The GI Bill isn't an "entitlement". It's an earned benefit for both military and the dependents that can use them. I worked for them. My parents worked for them. Don't try to marginalize my sacrifices as a military child.

Showing most recent comments first
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I like that my like was the one that showed up in your photo.

I found Timothy's post particularly hilarious.

-- Posted by lilmissmelmo on Fri, Sep 7, 2012, at 11:07 PM

Ms. Lauric,

"Ignorance will always be alive and well here."


-- Posted by yoB on Sat, Sep 1, 2012, at 4:00 PM

Melodie: Thanks for the blog post. The subject certainly made me think back to what my daughter went through. Sometimes parents forget growing up as a military brat can be extremely difficult.

-- Posted by bondyweb on Mon, Aug 13, 2012, at 5:30 PM

Great blog, as always, Melodie. You are a very smart young lady and you WILL go on to do great things.

Children and spouses of military members give dearly. You are spot on. The GI Bill benefits that have been afforded to you were EARNED and came at GREAT cost. Do not let the words of the few deter you (I doubt that to be the case anyway). You are very smart. Do not sit on a fence post when you have the ability to soar. Go girl (in the wise words of KH)! Get er done.

Ignorance will always be alive and well here. Hang in there Melodie---great things are ahead for you young lady.

-- Posted by OpinionMissy on Mon, Aug 13, 2012, at 9:02 AM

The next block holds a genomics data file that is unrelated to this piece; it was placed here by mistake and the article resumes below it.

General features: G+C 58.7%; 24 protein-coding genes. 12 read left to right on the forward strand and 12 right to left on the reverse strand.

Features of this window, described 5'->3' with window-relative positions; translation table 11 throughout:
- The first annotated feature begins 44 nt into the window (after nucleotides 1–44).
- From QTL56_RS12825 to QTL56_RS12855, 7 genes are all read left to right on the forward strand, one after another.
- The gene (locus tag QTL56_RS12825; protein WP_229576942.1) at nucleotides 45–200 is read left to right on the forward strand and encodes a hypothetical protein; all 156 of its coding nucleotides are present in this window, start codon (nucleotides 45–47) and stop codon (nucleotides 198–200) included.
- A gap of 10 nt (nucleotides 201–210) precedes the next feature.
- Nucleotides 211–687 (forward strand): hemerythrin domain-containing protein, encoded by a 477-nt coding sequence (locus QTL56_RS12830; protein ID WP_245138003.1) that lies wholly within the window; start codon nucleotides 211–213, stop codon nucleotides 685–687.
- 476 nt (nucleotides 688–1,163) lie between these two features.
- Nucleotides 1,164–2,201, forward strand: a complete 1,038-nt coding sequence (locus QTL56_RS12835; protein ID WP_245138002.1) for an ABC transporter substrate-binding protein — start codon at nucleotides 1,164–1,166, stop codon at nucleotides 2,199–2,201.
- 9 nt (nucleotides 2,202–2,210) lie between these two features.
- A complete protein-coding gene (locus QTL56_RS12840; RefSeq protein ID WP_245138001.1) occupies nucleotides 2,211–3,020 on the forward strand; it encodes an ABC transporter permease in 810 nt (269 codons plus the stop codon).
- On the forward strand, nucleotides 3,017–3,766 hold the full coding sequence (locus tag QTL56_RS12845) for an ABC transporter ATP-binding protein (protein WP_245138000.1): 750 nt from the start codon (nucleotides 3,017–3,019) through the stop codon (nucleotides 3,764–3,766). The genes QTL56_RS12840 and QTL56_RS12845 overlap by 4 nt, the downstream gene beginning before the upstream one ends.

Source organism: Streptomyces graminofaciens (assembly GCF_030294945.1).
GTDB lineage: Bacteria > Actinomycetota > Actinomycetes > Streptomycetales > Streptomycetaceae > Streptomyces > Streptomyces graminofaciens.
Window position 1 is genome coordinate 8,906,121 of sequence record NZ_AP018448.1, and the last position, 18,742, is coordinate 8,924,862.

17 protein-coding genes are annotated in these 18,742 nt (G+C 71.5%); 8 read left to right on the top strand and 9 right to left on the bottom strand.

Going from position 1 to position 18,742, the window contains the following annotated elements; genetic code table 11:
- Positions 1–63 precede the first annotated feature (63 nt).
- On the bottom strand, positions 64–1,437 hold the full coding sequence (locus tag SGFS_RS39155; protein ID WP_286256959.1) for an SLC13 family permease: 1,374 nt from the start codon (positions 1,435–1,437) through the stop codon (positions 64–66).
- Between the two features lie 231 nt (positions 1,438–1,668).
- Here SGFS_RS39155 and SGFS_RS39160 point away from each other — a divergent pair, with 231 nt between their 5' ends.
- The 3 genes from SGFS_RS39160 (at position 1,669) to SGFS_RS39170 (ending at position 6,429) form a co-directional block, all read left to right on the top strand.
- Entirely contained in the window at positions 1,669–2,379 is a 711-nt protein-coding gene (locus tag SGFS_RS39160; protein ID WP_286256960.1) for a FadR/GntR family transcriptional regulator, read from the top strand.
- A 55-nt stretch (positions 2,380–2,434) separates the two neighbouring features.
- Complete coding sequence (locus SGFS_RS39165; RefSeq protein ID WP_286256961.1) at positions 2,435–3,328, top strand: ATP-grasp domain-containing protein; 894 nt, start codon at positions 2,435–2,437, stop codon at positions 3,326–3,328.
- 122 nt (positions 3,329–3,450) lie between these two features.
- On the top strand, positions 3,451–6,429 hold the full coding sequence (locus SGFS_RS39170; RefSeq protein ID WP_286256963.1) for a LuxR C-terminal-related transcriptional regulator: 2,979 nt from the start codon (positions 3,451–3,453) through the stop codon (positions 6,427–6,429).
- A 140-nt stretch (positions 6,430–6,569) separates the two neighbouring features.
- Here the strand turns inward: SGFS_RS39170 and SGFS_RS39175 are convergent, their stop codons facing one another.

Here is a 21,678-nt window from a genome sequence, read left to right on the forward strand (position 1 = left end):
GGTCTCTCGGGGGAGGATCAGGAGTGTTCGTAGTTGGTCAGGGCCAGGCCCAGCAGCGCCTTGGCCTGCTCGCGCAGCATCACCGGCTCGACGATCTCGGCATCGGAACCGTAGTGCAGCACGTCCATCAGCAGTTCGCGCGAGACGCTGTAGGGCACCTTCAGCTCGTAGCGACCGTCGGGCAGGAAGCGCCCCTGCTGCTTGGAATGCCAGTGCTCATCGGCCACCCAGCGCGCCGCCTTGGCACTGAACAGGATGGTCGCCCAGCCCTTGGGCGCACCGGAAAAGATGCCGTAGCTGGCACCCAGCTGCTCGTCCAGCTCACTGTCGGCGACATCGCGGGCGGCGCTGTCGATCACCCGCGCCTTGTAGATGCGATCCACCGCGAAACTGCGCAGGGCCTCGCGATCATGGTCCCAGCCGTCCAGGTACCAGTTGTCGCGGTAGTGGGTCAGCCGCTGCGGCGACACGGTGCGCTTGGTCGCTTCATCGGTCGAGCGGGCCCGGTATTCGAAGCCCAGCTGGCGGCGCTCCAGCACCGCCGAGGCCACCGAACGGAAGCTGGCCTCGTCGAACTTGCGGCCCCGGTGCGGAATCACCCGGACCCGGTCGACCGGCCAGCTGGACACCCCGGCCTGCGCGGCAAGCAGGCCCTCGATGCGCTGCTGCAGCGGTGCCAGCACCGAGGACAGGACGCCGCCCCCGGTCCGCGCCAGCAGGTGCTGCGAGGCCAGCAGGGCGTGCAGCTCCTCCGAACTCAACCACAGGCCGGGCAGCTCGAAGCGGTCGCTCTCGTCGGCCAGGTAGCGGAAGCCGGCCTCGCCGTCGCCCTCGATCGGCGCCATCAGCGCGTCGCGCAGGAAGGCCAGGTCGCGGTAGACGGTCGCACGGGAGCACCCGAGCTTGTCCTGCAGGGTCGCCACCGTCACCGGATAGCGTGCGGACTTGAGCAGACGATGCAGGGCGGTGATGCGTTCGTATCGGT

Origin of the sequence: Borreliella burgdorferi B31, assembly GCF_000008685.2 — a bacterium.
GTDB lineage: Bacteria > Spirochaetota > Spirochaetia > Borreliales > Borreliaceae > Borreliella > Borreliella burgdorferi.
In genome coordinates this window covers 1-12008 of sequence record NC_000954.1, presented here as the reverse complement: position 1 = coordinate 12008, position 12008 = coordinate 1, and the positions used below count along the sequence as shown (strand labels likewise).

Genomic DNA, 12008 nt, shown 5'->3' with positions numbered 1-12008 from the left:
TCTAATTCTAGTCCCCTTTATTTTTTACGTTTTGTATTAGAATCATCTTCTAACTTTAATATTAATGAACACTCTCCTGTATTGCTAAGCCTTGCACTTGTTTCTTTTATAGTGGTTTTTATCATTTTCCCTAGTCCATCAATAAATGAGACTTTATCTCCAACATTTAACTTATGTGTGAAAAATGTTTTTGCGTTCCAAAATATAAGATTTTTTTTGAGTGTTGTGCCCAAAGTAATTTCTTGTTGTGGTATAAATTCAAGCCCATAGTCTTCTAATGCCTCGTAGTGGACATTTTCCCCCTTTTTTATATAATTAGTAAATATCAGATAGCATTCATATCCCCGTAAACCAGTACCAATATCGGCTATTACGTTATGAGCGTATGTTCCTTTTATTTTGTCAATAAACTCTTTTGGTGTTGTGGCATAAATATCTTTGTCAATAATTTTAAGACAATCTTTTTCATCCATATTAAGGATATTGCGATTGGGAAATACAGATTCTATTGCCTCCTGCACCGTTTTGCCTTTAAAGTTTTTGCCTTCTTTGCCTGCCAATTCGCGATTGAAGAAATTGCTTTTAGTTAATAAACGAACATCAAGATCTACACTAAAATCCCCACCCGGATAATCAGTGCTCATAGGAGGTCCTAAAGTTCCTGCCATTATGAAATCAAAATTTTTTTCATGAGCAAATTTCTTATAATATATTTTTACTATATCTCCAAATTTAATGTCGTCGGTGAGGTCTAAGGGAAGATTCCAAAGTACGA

I think that I want to say, You Go Girl!. Hard work will get you where you want to go. We all have some type of personal struggles going on right now, but it is the military families who really suffer in times of war.

Everything in this world is backwards. Hollywood stars play "heros" and are amply compensated for their acting skills. Elected officials serve work very little for a great deal of money and benefits, all the while pretending that they are concerned about the working man.

The Military does their work in all sorts of conditions and gets very little in return. Their families do without during times of conflict. I can't imagine saying goodbye to a parent or loved one and not being sure that I would ever see them again.

There is no middle class in this country anymore. There are just people who work hard and try to keep roofs over their heads. There are poor because we have so many arrogant people who use them as poster children to say that one certain group of wealthy individuals should pay more, but others who are just as wealthy, get a pass.

I am not talking about big corporations, but those who have been entrusted with this country's well-being.

Keep your head up. People are rooting for you.

-- Posted by KH Gal on Sun, Aug 12, 2012, at 9:41 PM

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A Different Perspective
Melodie Lettkeman
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I'm a staff writer for the Tiger Tribune, and I have a lot to say! Music, books, movie reviews, my opinions and updates around the high school.